There was a social media post going around today that said, “My Doctor Told Me I’d Never ______________ Again,” and a friend of mine wrote, “Feel Normal.” I read it and was quite triggered. First, it was so true! And second, my doctor prepared me for so much, but why didn’t he prepare me for this after-cancer isolation?
Sure, there are parts of me that are back to usual. I have hair now, I’ve lost pretty much all of my steroid weight, and my life isn’t controlled by needing to be at chemo every other week. An outsider looking in would consider my life quite normal, but I just don’t feel it. There are so many things about my after-cancer life that are an entirely new normal, and it creates an unspoken dilemma of ways that I am not able to relate to people who have not been through this experience.
I’m confident I could write a book about all of the different aspects this new normal has to offer. For instance, I look at my life’s timeline as “before cancer” and “after cancer.” My time frame correlates between which chemo treatment I was on when a certain event happened, and now it goes by my three-month increments of visits. I know that my fiancé proposed to me during the time of my one-year checkup. My life, and the people in it, are divided into before, during, and after cancer.
As much as I share and try to relay exactly how I feel about certain things related to cancer, I feel isolated in the non-cancer world. I’ve been told by my friends who have not shared my experience that they are unable to relate to me. That is understandable, as I can’t relate to them, either. But what happens next? How much does this divide us from the non-cancer world?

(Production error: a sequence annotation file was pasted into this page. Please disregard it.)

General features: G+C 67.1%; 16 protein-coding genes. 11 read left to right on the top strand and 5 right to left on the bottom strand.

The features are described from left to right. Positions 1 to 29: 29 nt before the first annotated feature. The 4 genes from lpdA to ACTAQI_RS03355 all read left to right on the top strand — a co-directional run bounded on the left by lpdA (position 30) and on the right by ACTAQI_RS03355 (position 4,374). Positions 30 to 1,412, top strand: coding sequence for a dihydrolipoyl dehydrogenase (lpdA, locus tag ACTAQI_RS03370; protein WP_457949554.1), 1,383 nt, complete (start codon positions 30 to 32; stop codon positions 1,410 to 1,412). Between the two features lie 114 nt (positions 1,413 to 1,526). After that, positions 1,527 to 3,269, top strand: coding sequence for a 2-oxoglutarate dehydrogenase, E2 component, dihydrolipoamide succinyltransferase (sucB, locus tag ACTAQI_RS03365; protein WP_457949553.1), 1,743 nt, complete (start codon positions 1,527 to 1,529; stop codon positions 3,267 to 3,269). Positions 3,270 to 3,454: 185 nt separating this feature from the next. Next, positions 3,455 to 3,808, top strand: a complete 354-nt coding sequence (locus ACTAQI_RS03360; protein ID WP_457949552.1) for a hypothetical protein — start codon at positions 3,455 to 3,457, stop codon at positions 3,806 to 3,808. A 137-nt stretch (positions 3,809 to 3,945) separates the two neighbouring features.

The isolation can be daunting. It’s like screaming at the top of your lungs and not one person can hear you.
There are many instances where my priorities have completely shifted, while many of the people I encounter are in the same place they were when I was diagnosed. How have I changed so drastically while this ever-changing world seems so stagnant?
Whether someone’s priority may be to party as much as they can in a week, or get straight As in school, it often seems so trivial to me. I find myself regularly asking, “WHY does this matter?” I catch myself with the mentality of, “I have my health and I’ve faced mortality … nothing else matters.”
This past semester in school was a big reality check. Although I was diagnosed two years ago, cancer will forever be a part of my life. It will be a part of me in terribly daunting ways, along with the growing beautiful ways. These are the circumstances of being a young adult diagnosed with cancer. We are at the peak of the moments that alter our lives forever. We are graduating school, getting big-kid jobs, and even having kids! These are some of the most memorable years of our lives, so it’s only fitting that this cancer experience will forever be a part of us.
Here’s to feeling misunderstood and to looking at many things as trivial, while also having a better version of our health and a badge of survivorship to continue to thrive through this new normal.
Note: Lymphoma News Today is strictly a news and information website about the disease. It does not provide medical advice, diagnosis, or treatment. This content is not intended to be a substitute for professional medical advice, diagnosis, or treatment. Always seek the advice of your physician or other qualified health provider with any questions you may have regarding a medical condition. Never disregard professional medical advice or delay in seeking it because of something you have read on this website. The opinions expressed in this column are not those of Lymphoma News Today, or its parent company, BioNews Services, and are intended to spark discussion about issues pertaining to lymphoma.
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